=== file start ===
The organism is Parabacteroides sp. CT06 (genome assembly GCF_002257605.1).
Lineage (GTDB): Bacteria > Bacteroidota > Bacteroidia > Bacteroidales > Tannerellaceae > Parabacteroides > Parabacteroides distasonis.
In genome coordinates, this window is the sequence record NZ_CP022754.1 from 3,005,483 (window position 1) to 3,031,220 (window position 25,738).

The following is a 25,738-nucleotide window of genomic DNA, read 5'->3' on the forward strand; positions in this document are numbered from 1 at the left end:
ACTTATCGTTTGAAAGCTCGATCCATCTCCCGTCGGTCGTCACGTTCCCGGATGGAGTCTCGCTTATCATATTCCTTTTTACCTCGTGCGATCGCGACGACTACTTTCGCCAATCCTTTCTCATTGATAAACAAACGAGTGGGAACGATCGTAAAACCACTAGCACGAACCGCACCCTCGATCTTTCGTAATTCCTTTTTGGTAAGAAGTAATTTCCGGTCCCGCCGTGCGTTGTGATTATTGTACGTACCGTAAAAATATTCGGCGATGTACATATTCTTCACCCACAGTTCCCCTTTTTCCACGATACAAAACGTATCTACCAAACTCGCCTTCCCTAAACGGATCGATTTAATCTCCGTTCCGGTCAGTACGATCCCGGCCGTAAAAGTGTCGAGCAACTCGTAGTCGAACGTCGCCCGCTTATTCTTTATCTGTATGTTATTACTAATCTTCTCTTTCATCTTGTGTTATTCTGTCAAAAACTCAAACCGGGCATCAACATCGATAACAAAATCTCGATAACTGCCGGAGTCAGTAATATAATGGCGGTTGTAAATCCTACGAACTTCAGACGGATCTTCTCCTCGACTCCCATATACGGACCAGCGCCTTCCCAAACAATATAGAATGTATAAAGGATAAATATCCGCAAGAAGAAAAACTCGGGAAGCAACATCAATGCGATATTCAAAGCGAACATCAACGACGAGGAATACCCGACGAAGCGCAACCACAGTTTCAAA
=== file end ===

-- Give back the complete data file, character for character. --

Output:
The organism is Parabacteroides sp. CT06 (genome assembly GCF_002257605.1).
Lineage (GTDB): Bacteria > Bacteroidota > Bacteroidia > Bacteroidales > Tannerellaceae > Parabacteroides > Parabacteroides distasonis.
In genome coordinates, this window is the sequence record NZ_CP022754.1 from 3,005,483 (window position 1) to 3,031,220 (window position 25,738).

The following is a 25,738-nucleotide window of genomic DNA, read 5'->3' on the forward strand; positions in this document are numbered from 1 at the left end:
ACTTATCGTTTGAAAGCTCGATCCATCTCCCGTCGGTCGTCACGTTCCCGGATGGAGTCTCGCTTATCATATTCCTTTTTACCTCGTGCGATCGCGACGACTACTTTCGCCAATCCTTTCTCATTGATAAACAAACGAGTGGGAACGATCGTAAAACCACTAGCACGAACCGCACCCTCGATCTTTCGTAATTCCTTTTTGGTAAGAAGTAATTTCCGGTCCCGCCGTGCGTTGTGATTATTGTACGTACCGTAAAAATATTCGGCGATGTACATATTCTTCACCCACAGTTCCCCTTTTTCCACGATACAAAACGTATCTACCAAACTCGCCTTCCCTAAACGGATCGATTTAATCTCCGTTCCGGTCAGTACGATCCCGGCCGTAAAAGTGTCGAGCAACTCGTAGTCGAACGTCGCCCGCTTATTCTTTATCTGTATGTTATTACTAATCTTCTCTTTCATCTTGTGTTATTCTGTCAAAAACTCAAACCGGGCATCAACATCGATAACAAAATCTCGATAACTGCCGGAGTCAGTAATATAATGGCGGTTGTAAATCCTACGAACTTCAGACGGATCTTCTCCTCGACTCCCATATACGGACCAGCGCCTTCCCAAACAATATAGAATGTATAAAGGATAAATATCCGCAAGAAGAAAAACTCGGGAAGCAACATCAATGCGATATTCAAAGCGAACATCAACGACGAGGAATACCCGACGAAGCGCAACCACAGTTTCAAA